Or is it a fashion thing, fat skis to go with baggy pants, kinda, baggy skis then.

post #9 of 37

West/Colorado all-mountain 85-105

 

East/central all mountain- 70-85

 

and many will argue extremes to all above......

 

post #10 of 37

Quote:

Originally Posted by Philpug View Post

Segments are so blurred and reviews have gotten ridiculous trying to pigeon hole a ski in a category. Keep everything under the manufacture and posts the skis strengths and weekness's and let the skis stand on their own. There are so many great skis that fall through the cracks because they never get a chance to be reviewed with these magazines limiting guidelines for what is allowed. 

 

Ski Canada Mag. sort of does that, segmenting skis in several categories like skier style (Power/Finesse), skier weight (light/heavy), etc.  With the ski magazines becoming so lame, we are back to demoing everything or asking guys like you for advice.



 

post #11 of 37

What is "All-Mountain" anyway???

 

It used to be all of the in-bounds mountain, now it's a ski for all of the mountain in-bounds or out, powder or groomer.... Fatter with some sidecut is better in this situation IMO.

 

"Big-mountain" tends to be the bigger, deeper, out of bounds stuff only.... not so useful on the groomers.

 

I've seen "All-mountain Carve" being used for the more "East-coast friendly" designs...... 

 

So i think the use of the description has changed as much as the width of ski in the category.

 

post #12 of 37
Thread Starter 
Quote:
Originally Posted by SierraJim View Post

 

 

Quote:

 

In their eyes, obviously yes. For the rest of the industry....not as much.

 

 

Quote:

Strictly preference and location. If one lives in a big snow/wet snow region, and has a priority for skiing those conditions....sure. If one is only going to have one ski....sure. If one can have more than one ski.....maybe not.

 

But then of course......you know all this already don't you??

 

SJ 


I know that I cannot and do not want to carve on a 106mm waisted ski all day, so my question is really if the industry has gotten to the point where it no longer considers carving necessary for "all-mountain skiing"?  Yeah, it comes down to personal preference, where you are skiing, etc., but has Powder Magazine impliedly declared the death of the need to learn a carved turn to ski the entire mountain?
 


Edited by mudfoot - 9/29/10 at 1:11pm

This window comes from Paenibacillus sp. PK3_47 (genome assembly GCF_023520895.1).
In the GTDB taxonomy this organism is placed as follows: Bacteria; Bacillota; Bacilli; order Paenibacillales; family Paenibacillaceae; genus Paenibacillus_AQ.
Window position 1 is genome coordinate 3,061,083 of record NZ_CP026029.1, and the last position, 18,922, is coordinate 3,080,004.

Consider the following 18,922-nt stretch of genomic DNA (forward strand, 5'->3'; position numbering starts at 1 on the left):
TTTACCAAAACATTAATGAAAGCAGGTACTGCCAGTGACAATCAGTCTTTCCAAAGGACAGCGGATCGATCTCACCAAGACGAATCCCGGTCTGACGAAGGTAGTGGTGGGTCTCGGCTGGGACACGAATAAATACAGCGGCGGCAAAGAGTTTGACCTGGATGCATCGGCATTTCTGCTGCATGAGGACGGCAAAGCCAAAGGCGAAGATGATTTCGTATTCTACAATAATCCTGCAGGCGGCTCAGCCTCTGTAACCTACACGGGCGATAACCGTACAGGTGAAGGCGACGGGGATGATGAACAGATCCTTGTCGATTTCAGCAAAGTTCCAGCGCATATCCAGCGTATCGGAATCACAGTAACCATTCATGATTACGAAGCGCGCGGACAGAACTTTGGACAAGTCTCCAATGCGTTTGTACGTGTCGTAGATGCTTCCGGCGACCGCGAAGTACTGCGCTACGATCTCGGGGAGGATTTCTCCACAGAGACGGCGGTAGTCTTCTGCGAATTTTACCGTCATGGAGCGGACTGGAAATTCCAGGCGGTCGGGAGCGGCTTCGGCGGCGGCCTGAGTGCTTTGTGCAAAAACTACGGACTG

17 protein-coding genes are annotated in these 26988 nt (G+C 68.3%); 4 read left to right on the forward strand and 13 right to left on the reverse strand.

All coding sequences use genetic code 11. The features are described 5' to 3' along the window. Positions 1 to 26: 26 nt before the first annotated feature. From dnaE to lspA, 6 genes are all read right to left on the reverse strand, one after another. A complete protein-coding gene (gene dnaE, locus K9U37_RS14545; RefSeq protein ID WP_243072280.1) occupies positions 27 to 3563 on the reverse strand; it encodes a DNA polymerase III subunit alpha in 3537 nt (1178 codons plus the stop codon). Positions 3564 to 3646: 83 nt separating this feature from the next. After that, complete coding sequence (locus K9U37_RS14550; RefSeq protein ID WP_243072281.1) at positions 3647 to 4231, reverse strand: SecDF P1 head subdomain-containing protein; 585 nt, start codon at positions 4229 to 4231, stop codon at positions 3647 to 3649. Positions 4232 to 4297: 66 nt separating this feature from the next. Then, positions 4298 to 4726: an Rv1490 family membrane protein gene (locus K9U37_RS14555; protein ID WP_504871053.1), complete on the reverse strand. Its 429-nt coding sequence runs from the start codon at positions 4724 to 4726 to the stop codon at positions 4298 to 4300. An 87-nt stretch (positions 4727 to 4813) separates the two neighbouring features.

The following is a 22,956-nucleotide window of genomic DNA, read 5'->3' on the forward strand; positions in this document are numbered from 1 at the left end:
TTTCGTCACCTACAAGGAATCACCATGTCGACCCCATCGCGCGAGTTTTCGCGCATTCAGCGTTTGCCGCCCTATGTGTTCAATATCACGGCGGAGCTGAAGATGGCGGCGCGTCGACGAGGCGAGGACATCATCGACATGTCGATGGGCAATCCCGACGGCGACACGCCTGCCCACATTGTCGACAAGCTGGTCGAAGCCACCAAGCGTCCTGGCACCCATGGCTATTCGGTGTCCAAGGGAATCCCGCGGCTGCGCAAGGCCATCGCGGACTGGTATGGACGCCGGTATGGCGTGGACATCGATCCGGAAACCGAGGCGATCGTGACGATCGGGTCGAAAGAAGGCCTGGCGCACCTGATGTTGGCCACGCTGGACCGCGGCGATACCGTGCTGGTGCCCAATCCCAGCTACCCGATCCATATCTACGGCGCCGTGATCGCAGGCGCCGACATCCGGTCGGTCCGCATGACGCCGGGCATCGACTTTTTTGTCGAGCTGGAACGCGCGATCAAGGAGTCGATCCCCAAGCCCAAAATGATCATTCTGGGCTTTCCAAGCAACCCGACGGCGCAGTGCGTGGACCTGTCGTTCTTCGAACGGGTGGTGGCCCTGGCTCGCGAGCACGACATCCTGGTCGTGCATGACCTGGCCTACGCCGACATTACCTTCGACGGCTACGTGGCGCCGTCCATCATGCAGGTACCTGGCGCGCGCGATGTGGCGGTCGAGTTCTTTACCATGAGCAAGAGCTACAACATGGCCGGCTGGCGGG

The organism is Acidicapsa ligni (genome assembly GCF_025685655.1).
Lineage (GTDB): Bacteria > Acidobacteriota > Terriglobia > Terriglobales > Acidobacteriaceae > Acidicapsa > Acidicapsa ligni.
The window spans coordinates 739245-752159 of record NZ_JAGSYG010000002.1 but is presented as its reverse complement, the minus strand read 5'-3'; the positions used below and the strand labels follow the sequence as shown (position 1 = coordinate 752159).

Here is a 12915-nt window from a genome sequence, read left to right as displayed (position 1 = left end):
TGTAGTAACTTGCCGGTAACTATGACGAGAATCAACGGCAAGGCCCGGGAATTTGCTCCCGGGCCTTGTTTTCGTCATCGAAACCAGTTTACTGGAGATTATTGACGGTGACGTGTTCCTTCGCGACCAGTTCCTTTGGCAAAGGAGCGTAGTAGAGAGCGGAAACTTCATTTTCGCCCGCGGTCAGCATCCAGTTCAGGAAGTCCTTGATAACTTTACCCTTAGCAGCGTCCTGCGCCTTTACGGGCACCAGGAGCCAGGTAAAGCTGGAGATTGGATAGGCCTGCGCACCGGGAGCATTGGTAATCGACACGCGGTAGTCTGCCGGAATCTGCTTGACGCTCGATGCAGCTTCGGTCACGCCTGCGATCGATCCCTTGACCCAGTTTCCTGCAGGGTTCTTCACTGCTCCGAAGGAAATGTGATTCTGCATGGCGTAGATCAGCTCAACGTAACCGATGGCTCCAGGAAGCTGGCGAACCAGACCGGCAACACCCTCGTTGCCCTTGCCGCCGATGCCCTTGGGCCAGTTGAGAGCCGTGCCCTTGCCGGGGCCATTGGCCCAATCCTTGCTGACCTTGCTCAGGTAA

post #13 of 37

it does not. If you live near a mountain that gets tons of snow and lots of ice and you ski tons of powder, then yes having a ski that big as your daily driver makes sense, and i envy the man who can make that claim, but it doesnt make that powder ski an all-mountain ski. i tried having a 95 mm waist as my everyday all mountain ski out here on the east coast, and it did not work. i dont care what anyone says anymore, any ski with a waist over 90 mm is going to seriously sacrifice performance on the groomers. Thats not to say there aren't some mid-fat to fat skis that can lay down a nice carve on soft groomed snow, but when it comes to hardpack, a ski that big just can't do it. and forget about performance on ice.

 

hopefully someday though i'll be proven wrong!

 

And sadly it does feel like carving is starting to be considered an unnecessary skill. I love skiing powder and bumps and trees as much as anyone, but i also love the feeling of a cleanly carved turn, theres nothing else like it. i really hope that in 10-15 years when the current generation of newschoolers, and freeskiers grows up, the carved turn isn't a thing of the past.


Edited by SBVT - 9/29/10 at 1:15pm
post #14 of 37
Thread Starter 

Fear the Smear!

post #15 of 37

I dont want to ski 106 under foots on the groomers all day either. I guess what gear you want for All mountain skiing depends on the mountain. But for most places in UT skiing groomers all day is not all mountain skiing.

post #16 of 37

 

Quote:
Thats not to say there aren't some mid-fat to fat skis that can lay down a nice carve on soft groomed snow, but when it comes to hardpack, a ski that big just can't do it. and forget about performance on ice.